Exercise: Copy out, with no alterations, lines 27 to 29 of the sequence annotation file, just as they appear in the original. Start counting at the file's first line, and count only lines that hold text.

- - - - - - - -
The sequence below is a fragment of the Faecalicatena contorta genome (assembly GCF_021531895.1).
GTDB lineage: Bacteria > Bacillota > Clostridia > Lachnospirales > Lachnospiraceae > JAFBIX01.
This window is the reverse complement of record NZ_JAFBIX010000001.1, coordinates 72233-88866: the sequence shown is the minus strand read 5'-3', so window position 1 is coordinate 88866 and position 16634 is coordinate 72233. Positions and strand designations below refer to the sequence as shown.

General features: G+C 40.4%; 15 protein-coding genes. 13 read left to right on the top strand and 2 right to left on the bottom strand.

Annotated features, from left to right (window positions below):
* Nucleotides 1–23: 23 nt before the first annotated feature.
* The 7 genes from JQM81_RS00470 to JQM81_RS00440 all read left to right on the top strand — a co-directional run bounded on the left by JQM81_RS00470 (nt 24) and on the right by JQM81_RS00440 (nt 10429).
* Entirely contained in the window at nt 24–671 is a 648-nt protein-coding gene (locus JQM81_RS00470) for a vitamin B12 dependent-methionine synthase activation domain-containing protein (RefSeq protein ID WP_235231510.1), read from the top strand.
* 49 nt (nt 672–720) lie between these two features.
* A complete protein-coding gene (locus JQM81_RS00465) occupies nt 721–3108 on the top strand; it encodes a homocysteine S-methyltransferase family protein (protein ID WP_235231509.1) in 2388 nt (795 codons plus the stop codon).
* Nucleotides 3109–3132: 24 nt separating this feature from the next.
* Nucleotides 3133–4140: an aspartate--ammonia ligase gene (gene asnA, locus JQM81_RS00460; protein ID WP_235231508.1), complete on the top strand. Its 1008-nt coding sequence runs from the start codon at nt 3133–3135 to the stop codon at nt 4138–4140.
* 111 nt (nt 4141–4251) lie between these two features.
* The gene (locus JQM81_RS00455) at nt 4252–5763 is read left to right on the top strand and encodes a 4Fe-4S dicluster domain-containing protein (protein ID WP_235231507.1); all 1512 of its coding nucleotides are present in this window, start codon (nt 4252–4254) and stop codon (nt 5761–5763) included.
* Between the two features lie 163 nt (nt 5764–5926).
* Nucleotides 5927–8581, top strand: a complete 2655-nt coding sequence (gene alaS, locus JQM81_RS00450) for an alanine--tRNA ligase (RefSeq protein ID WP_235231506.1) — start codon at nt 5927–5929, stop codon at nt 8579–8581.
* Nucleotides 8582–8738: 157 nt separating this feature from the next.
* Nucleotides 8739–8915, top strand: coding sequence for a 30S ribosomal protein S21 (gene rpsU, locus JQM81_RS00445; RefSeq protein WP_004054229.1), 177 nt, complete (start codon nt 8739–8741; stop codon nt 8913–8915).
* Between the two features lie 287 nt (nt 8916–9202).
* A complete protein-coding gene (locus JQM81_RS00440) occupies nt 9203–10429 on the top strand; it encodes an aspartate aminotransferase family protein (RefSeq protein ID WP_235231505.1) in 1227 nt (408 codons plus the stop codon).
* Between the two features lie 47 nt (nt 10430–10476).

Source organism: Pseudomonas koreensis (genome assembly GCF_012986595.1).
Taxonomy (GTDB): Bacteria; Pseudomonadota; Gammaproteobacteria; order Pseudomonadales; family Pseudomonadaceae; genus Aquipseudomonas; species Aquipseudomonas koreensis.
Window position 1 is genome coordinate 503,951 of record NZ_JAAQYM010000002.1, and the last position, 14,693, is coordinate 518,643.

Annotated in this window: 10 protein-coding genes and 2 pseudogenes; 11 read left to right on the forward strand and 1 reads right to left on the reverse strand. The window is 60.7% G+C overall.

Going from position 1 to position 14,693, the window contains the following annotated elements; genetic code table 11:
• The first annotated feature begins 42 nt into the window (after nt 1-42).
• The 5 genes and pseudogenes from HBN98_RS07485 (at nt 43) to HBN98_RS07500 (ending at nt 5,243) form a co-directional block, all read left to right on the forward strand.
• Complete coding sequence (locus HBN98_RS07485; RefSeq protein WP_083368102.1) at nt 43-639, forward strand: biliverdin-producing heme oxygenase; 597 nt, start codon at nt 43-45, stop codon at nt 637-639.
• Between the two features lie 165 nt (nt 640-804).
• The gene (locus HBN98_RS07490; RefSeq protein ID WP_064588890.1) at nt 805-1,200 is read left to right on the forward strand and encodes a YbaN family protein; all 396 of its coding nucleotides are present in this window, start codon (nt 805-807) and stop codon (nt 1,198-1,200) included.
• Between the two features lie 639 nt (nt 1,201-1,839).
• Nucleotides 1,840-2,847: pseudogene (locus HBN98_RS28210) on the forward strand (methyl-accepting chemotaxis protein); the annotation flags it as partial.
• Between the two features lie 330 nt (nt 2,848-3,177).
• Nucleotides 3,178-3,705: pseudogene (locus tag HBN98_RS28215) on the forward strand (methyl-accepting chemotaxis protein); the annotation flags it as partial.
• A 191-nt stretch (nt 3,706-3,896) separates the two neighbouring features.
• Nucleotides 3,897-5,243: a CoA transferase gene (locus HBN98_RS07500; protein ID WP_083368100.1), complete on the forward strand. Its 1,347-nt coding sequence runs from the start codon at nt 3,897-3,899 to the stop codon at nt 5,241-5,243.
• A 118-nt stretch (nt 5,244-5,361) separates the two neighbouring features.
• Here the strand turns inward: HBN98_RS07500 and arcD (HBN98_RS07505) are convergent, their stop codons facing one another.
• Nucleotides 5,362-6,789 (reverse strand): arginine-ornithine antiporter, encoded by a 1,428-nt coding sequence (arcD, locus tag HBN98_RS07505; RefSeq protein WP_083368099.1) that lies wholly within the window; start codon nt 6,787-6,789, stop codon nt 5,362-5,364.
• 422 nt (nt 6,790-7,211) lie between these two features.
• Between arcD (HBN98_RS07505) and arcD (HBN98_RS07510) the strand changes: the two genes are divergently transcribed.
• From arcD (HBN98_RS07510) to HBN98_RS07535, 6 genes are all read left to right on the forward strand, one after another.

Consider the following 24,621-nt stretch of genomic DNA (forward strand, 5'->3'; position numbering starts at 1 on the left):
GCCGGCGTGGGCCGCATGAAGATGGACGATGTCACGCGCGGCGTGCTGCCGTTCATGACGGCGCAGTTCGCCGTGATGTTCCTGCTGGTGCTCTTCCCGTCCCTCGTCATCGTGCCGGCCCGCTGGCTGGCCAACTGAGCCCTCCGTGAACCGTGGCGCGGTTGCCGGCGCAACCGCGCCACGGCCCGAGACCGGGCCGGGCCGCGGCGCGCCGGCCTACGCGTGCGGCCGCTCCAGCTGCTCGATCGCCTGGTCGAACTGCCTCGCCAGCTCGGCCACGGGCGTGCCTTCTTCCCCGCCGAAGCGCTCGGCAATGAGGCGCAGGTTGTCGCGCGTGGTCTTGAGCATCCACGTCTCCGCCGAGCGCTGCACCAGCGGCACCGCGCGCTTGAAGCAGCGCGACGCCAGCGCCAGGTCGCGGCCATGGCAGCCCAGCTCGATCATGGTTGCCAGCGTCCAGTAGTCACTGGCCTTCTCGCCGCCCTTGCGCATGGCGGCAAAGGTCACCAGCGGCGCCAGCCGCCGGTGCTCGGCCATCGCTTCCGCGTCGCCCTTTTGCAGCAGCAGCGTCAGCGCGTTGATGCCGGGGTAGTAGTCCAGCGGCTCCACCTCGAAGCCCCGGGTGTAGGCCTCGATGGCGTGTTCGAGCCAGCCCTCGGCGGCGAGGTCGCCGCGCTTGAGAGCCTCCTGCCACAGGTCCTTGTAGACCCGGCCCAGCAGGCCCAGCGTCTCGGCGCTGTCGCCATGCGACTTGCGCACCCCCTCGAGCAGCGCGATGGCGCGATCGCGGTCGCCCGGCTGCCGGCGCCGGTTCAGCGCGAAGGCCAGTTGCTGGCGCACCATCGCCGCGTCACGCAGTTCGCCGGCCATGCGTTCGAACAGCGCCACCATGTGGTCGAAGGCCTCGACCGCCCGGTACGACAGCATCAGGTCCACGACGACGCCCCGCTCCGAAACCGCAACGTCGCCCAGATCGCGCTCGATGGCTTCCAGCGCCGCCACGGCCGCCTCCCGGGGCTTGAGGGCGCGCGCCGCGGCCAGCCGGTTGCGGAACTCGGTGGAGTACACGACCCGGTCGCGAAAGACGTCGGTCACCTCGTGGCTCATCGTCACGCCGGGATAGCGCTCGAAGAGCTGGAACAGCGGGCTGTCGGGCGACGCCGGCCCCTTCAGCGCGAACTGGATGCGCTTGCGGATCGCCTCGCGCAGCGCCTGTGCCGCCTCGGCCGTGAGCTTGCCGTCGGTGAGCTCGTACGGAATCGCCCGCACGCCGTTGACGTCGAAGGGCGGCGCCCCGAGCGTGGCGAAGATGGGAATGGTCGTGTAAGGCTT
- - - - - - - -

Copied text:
• The first annotated feature begins 42 nt into the window (after nt 1-42).
• The 5 genes and pseudogenes from HBN98_RS07485 (at nt 43) to HBN98_RS07500 (ending at nt 5,243) form a co-directional block, all read left to right on the forward strand.
• Complete coding sequence (locus HBN98_RS07485; RefSeq protein WP_083368102.1) at nt 43-639, forward strand: biliverdin-producing heme oxygenase; 597 nt, start codon at nt 43-45, stop codon at nt 637-639.